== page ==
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Pose Your Way to Confidence in English

Gabby: This is an All Ears English Podcast, Episode 202: “Pose Your Way to Confidence in English.” [Instrumental]

Gabby: Welcome to the All Ears English Podcast, where you’ll finally get real, native English conversation with your hosts, Lindsay McMahon, the ‘English Adventurer’ and Gabby Wallace, the ‘Language Angel’, from Boston, USA.

[Instrumental]

Lindsay: In today’s episode, you’ll learn three power poses that you can use to instantly sound more comfortable and more confident when you speak English.

[Instrumental]

Gabby: Every day All Ears English listeners download our transcripts, and they get to read along with every word on every episode that they download.

Lindsay: Yeah, so if you guys haven’t gotten your transcripts yet, you’re missing out on half of the experience of All Ears English. And don’t forget that by November 1st, the prices on these transcripts are going up. So go over

there today and get your transcript to get the full All Ears English experience. Go to…

Gabby: AllEarsEnglish.com/conversations. That’s c-o-n-v-e-r-s-a-t-i-o-n-s. See you on the inside at the transcripts.

[Instrumental]

Lindsay: Would you like to find a Native English speaker to practice English with online when you finish listening to today’s podcast? With Italki, you can quickly get your own professional Native English teacher with the click of a button. Working with Italki teachers is 30% more cost-effective than finding your own English teacher in your hometown and it’s so much easier. We’ve worked out a special deal for you. If you go to Italki before this offer runs out, you’ll get ten US dollars in credits to work with the teacher of your choice for free. This offer runs out soon, so schedule your first lesson for this week. Go to AllEarsEnglish.com/Italki. That’s www.AllEarsEnglish.com/I-t-a-l-k-i.

[Instrumental]

Lindsay: Hey, Gabby.

Gabby: Hey, Lindsay. How are you?

Lindsay: I’m great. Very good, very good. Thank you, and you?

Gabby: I’m doing wonderful. I’m so happy to be here on the All Ears English podcast and talking with you. So…

Lindsay: Recording another episode. That’s always good. And we’re now beyond 200. We have passed…

Gabby: I know.

Lindsay: …our, our magic number 200. So congratulations All Ears English.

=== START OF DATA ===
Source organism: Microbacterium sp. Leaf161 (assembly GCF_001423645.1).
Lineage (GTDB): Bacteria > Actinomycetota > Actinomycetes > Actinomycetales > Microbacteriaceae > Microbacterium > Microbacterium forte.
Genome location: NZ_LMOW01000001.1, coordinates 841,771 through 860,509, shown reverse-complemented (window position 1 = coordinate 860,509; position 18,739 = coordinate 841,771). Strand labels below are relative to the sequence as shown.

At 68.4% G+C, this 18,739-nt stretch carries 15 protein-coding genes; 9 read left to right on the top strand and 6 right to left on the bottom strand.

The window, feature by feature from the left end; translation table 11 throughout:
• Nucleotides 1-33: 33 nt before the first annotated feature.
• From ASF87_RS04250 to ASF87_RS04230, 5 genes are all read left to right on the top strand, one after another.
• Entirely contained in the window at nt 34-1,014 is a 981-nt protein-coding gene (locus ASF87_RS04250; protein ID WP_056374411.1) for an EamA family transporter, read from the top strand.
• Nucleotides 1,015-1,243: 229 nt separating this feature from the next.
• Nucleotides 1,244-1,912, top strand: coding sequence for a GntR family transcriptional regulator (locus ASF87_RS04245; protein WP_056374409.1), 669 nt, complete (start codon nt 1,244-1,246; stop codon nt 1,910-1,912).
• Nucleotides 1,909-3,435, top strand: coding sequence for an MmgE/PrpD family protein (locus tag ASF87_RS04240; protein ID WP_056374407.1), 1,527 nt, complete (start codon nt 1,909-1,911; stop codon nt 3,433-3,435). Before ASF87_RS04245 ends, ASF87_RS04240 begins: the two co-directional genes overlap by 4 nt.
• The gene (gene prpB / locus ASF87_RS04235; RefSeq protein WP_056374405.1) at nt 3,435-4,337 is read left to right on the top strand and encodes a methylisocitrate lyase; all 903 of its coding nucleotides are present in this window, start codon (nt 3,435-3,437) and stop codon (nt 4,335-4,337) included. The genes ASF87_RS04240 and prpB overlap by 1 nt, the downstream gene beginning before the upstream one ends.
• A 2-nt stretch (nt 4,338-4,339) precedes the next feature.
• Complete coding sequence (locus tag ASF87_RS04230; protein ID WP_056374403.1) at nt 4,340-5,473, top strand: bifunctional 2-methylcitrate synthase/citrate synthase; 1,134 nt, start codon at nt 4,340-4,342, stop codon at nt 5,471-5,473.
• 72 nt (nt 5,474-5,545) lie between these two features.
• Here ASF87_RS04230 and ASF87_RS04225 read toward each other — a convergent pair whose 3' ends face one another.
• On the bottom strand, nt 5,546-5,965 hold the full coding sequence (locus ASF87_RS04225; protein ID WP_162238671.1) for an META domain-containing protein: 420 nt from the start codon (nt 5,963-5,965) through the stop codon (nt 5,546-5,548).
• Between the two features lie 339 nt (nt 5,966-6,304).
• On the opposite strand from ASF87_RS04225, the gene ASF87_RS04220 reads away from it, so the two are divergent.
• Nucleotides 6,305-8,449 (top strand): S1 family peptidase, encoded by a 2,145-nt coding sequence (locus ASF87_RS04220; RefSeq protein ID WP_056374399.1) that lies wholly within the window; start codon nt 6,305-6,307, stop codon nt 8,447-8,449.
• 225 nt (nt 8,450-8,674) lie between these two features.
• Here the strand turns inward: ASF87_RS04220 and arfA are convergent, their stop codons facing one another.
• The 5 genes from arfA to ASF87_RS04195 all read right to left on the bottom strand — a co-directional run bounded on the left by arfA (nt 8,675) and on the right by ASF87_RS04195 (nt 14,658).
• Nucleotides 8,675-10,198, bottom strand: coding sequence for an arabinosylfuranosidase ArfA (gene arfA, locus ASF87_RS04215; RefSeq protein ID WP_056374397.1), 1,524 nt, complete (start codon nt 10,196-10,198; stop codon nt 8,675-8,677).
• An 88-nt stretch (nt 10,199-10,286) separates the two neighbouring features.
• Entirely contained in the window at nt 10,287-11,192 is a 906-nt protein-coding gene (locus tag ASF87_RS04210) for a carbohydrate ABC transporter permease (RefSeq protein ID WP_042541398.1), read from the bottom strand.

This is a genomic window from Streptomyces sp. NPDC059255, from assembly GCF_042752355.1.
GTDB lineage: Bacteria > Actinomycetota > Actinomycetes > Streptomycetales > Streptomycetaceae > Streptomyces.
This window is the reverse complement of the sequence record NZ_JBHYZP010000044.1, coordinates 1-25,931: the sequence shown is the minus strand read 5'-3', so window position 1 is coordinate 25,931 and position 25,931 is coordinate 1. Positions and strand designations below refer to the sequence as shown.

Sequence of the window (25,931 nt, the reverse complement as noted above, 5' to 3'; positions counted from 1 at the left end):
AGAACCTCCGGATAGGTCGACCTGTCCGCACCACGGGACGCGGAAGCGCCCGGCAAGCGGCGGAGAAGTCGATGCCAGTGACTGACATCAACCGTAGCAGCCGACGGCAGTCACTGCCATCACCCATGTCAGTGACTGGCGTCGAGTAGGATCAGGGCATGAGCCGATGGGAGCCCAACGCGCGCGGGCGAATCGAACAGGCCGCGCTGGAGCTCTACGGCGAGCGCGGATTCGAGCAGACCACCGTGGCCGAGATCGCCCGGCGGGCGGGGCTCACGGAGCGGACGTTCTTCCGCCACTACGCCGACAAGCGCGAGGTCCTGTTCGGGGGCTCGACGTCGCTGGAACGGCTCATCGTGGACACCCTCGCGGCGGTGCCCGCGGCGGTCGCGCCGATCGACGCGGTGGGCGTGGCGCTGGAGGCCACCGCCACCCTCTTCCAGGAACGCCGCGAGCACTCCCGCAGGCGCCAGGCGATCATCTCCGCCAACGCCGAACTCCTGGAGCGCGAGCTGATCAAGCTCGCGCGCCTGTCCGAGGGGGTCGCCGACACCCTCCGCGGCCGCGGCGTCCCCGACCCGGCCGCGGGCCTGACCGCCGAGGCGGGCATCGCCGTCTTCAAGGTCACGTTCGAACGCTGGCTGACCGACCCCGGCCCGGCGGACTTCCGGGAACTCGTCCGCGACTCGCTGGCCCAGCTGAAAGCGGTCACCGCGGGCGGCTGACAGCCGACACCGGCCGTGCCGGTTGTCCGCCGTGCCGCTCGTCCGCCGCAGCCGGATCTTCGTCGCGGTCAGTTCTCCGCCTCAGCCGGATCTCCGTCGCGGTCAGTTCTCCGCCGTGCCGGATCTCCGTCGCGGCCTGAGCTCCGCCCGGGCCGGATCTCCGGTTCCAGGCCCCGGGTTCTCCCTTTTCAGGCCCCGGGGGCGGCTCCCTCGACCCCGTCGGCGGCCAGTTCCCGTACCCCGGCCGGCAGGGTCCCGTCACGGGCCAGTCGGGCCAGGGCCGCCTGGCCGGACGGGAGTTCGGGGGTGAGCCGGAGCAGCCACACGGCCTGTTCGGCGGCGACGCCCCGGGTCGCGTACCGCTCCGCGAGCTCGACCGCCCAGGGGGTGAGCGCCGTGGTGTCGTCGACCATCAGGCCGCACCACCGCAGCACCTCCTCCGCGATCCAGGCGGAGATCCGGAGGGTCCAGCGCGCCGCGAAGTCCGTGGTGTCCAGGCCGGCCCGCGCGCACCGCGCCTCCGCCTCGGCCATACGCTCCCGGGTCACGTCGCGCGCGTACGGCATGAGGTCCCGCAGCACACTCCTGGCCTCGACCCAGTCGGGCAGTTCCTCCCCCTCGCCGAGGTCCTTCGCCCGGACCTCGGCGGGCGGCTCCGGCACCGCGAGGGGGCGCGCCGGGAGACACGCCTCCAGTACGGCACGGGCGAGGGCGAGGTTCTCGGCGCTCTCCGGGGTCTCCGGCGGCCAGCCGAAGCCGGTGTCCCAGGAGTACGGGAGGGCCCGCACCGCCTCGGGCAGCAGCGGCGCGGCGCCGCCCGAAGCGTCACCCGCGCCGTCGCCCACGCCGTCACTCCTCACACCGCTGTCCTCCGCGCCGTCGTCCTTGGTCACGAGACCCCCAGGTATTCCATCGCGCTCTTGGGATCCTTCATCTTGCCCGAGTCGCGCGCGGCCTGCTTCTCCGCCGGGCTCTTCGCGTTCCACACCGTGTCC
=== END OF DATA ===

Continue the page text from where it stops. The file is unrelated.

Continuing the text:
Gabby: It’s amazing. You guys, it’s been an amazing journey. As you know, (you know), we started out in Boston and then I moved to Tokyo and it’s so

strange because Lindsay, (you know), we used to sit next to each other and…

Lindsay: Yeah.

Gabby: …I could totally (like) see your body language, but now I’m just…

Lindsay: I know.

Gabby: …sitting by myself…

Lindsay: Oh.

Gabby: …in my…

Lindsay: In a room.

Gabby: …in my, with my Tokyo studio and (uh)…

Lindsay: Eating sushi and drinking green tea.

Gabby: And I can’t see your body language.

Lindsay: I know. It adds a different element, right…

Gabby: Totally.

Lindsay: …but we’re, we’re making it work. We’re making it work here for you guys because we love our community, and we love our listeners and, (you know), we wanna (want to) help you guys reach your goals here.

Gabby: Yeah. That’s why in this episode, we’re gonna (going to) talk about something that’s related to language a little bit, a lot, (kind of). Communication, definitely, but it’s very related to your confidence and confidence is so important for your communication.

Lindsay: Yeah.

Gabby: Right, Lindsay?

Lindsay: Yeah. I think we’re gonna (going to) be talking a lot more about how to be confident in English, how to be comfortable in English ‘cause (because) we

know that that’s really what you guys want. And what we’re gonna (going to) be talking about today is something that I think a lot of English teachers in English schools don’t talk about.

Gabby: Right.

Lindsay: They forget about how important it is. But I think it’s (su-), we think it’s super important.

Gabby: Well…

Lindsay: Right, Gabby?

Gabby: …speaking… Totally, totally. And speaking of classes, it’s funny because I was just, I was just helping out a class. (Uh), we were talking about greetings in American English and it was quite basic. (I mean), basic greetings, we talk about, (you know), the language, “Hi, hello how are you?” We also talk about gestures such as shaking hands, or hugging, or, (you know), even a kiss on the cheek, (you know), what do these mean and when do we use them? And actually, we’ve talked about that before in Episode 131, but now…

Lindsay: (Um), good memory. Wow.

Gabby: I was just talking about it today, so (um) – yeah, but, (you know), it goes beyond that with body language. And…

Lindsay: Oh, it goes beyond.

Gabby: Yeah. And so, I wanted to talk with you Lindsay, a little bit more about that. So, (you know), we can talk about body language outside of just greetings, (I mean), more…

Lindsay: (Uh-huh).

Gabby: …than just shaking hands. We wanna (want to) talk about your body language like, (you know), how you hold yourself.

Lindsay: Yeah, and I think it goes beyond – for me, this goes beyond just the way the world sees you. It actually is more about the way you – what happens in your brain, when you strike, (uh), as Amy Cuddy terms it in this TED talk that we’re gonna…

Gabby: Yeah.

Lindsay: …show you guys how to find when you come back to our website at AllEarsEnglish.com/201 – you can get that TED talk. Okay. But it’s really about the way you start to feel in your brain, the chemistry that changes in your brain when you strike a power pose as she (te-), as she calls it.

Gabby: Yeah, that’s right. (Um), and actually come back to Episode 202. 201…